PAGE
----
Town Hall Meeting attracts 150 people

Written by Linda Kirkpatrick on .

Approximately 150 residents attended the Town Hall Meeting at the Lake House on Tuesday, June 6th.  People turned out to learn more about the proposed Local Improvement District (LID) that could put a measure on the November ballot to add a 1% sales tax.

Dean Dalvit, leader of Greater DEED, the organization behind the effort to bring improvements in infrastructure to Evergreen, explained that, because Evergreen never incorporated as a city, special districts sprang up to meet the needs for such things as water and sanitation, fire protection, and parks and recreation.  The one hole left is highways and unifying the four activity centers (El Rancho, Bergen Park, North Evergreen and Downtown).  

While incorporation might have made sense 30, 40 or 50 years ago when residents could have had more say over the development of Evergreen, it didn't happen then, Dean pointed out.  He referenced an article previously published in entitled "Incorporation: Why Evergreen never became a city" to explain the previous efforts undertaken and the concerns that have been raised over the years.

What would a LID mean for Evergreen?

  • A LID would not be a new layer of government; it would be handled by the County Commissioners with a local Advocacy Committee to give input.  This would eliminate the need to hire personnel or to pay for offices and benefits of employees of a local government.
  • All money raised by a sales tax to support the LID would need to be spent within the district itself.  The County could not use any of the money to defray existing expenditures.
  • In anticipation of sales taxes to be collected, the County could roll Evergreen improvements into larger bond issues with more favorable rates.
  • A LID would improve the status of state highways running through Evergreen, which are now regarded as "rural" in the same category as roads south of Fairplay.
  • Monies would be used to augment other projects that might be funded by CDOT, such as beautifying roundabouts or medians that might be added to deal with increasing traffic flow.  Adding trees or other natural elements would reduce the amount of concrete and blacktop.

Dean pointed out that a voluntary 1% charge on purchases has been underway in more than 30 businesses for several years to support the Evergreen Legacy Fund.  Those monies have helped to fund studies in cooperation with the Evergreen Park and Recreation District for improvements to the Evergreen Lake Trail and the Trails Master Plan.  Funds were used to help link the lake trail to downtown.

Additional funds were offered to the Colorado Department of Transportation (CDOT) to improve crosswalks on Main Street, but CDOT is not permitted to work with independent groups such as DEED.  It is required to work through Inter-Governmental Agreements.  Having a LID would enable such projects to take place, as the County could initiate such agreements.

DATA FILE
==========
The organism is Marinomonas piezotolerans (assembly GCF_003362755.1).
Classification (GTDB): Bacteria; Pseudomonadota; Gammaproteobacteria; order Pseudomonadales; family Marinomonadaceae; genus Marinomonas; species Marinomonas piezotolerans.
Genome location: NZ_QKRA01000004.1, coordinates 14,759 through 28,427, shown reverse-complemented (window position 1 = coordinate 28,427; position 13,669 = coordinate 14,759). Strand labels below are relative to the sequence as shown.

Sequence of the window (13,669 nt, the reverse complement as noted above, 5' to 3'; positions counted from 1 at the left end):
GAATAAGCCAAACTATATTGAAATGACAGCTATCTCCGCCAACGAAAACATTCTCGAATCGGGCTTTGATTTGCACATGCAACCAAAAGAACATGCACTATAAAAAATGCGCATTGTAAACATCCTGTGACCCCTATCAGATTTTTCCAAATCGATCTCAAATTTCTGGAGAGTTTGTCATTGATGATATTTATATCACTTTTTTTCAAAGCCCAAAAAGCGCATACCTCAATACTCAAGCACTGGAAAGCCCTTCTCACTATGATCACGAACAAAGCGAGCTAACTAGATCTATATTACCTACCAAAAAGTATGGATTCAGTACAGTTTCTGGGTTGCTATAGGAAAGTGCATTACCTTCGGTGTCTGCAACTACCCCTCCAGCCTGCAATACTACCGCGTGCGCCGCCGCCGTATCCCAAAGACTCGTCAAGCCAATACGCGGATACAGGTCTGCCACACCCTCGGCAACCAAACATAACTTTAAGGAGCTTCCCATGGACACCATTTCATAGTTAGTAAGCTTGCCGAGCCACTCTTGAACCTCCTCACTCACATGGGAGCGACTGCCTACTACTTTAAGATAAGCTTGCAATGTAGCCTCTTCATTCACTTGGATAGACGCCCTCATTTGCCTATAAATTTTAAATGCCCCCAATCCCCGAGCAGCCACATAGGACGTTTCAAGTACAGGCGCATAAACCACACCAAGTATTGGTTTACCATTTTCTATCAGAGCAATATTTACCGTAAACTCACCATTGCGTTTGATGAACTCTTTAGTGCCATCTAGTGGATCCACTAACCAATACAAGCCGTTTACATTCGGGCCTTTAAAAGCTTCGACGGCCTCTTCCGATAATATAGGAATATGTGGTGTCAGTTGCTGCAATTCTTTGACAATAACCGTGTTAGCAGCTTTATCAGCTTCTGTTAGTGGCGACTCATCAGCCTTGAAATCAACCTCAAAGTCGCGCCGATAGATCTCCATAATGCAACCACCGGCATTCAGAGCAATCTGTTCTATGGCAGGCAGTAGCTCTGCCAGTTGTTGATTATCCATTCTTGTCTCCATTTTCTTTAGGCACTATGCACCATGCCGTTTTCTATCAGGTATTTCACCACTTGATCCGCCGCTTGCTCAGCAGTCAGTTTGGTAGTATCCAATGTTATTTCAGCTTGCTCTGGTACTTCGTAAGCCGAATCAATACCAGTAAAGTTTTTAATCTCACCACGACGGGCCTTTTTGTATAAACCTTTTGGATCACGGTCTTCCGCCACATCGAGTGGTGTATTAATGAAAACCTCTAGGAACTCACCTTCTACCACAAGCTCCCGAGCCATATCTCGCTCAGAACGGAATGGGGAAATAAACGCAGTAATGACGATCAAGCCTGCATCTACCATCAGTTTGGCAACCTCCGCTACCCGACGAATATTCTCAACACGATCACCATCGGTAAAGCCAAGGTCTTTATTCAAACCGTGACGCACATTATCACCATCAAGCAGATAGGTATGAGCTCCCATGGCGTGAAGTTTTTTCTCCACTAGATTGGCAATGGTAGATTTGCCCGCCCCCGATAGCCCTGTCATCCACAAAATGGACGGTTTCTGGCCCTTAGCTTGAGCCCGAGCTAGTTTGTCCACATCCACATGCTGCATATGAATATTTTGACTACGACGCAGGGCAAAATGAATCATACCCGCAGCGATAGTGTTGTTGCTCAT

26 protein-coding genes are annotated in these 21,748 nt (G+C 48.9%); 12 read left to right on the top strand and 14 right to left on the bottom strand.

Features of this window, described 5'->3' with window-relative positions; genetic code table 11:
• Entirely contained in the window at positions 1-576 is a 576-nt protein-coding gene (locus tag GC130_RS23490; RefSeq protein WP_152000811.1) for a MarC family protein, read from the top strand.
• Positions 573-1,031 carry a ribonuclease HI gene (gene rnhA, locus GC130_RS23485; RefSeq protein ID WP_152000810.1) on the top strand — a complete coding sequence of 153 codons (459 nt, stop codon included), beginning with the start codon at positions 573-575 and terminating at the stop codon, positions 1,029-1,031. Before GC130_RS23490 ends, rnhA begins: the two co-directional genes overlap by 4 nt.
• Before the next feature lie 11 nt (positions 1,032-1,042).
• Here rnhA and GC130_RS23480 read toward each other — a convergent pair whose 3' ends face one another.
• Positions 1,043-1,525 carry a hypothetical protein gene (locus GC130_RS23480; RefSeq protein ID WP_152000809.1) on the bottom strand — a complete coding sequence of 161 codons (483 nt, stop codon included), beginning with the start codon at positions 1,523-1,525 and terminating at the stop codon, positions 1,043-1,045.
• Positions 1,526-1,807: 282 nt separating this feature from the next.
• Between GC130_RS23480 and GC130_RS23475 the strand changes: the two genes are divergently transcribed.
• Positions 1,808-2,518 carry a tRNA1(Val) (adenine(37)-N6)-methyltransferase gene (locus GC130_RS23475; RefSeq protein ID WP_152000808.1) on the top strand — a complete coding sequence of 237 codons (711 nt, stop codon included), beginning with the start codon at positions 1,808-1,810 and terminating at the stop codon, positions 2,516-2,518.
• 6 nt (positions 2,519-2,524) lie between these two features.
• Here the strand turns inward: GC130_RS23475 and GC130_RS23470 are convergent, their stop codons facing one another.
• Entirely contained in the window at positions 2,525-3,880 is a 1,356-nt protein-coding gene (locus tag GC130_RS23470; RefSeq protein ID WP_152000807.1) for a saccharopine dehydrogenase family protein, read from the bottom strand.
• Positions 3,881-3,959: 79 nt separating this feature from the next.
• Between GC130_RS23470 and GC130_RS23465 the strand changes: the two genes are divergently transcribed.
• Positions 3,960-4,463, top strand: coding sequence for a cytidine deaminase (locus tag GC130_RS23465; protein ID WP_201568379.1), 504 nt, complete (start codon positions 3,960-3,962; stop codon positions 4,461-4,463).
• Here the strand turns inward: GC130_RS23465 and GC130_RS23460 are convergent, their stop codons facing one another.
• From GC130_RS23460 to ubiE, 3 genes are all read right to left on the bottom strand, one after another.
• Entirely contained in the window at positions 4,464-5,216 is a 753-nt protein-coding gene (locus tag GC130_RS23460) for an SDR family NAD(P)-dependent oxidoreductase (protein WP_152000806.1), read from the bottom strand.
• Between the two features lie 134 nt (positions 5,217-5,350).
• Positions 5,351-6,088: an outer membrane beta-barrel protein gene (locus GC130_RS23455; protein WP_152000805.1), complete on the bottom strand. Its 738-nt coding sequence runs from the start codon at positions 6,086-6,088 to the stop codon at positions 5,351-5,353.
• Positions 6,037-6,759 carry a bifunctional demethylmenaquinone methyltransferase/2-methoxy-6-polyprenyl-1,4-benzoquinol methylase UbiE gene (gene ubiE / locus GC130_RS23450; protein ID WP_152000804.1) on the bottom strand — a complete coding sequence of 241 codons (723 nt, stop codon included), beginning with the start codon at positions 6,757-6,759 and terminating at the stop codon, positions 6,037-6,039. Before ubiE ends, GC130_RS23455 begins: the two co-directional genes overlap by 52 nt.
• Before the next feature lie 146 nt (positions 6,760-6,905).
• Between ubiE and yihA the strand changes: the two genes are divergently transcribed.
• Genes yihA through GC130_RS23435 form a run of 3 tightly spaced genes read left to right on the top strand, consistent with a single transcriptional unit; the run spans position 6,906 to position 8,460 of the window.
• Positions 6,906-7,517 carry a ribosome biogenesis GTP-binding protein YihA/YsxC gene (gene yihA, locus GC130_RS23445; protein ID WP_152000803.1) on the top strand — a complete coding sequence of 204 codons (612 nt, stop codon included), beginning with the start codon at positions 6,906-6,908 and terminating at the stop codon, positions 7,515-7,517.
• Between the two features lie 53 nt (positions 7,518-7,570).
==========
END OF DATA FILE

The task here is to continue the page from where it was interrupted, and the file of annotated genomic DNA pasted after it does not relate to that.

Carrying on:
"It would be a mechanism by which we could get projects accomplished," Dean said.

Evergreen's tax rate among the lowest in entire metro area

Evergreen has one of the lowest sales tax rates in the entire Metro area; it is currently 4.5%.  Of 16 municipalities being compared, 11 charge 7% or more, with just 4 falling under 6%.  In addition, many of the malls such as Park Meadows, Colorado Mills or Belmar add on a Business Improvement District Fee or Public Improvement Fee.  Since 1988 Southwest Plaza has fallen into a Local Improvement District, which has enabled the unincorporated area to have crosswalks, curbs and gutters.  

Groceries, services and gasoline are exempt from sales taxes.

The people who pass through Evergreen or who live outside the district but who shop in Evergreen or at Home Depot and Walmart would be paying a considerable amount of the sales tax.  A person who spends $2,500 a year on taxable purchases would be paying $25 in the LID tax.

Betsy Hays, President of the Evergreen Area Chamber of Commerce, spoke to the audience saying the Chamber is in support of the formation of a LID. 

The next steps

Formation of a LID does not require a vote, but it does require boundaries and a revenue stream.  The boundaries would include the areas already designated by the Evergreen Metro District and by the West Jefferson County Metropolitan District.  Until a sales tax is approved, the voluntary Evergreen Legacy Fund will serve as the revenue stream.  

The group will ask County Commissioners to take on administration of the LID in upcoming weeks and will seek approval of a 1% sales tax in either November, 2017 or May 2018.

Because of the size of the crowd, a planned question-and-answer period gave way to one-on-one opportunities to ask questions and put sticky notes on comment boards.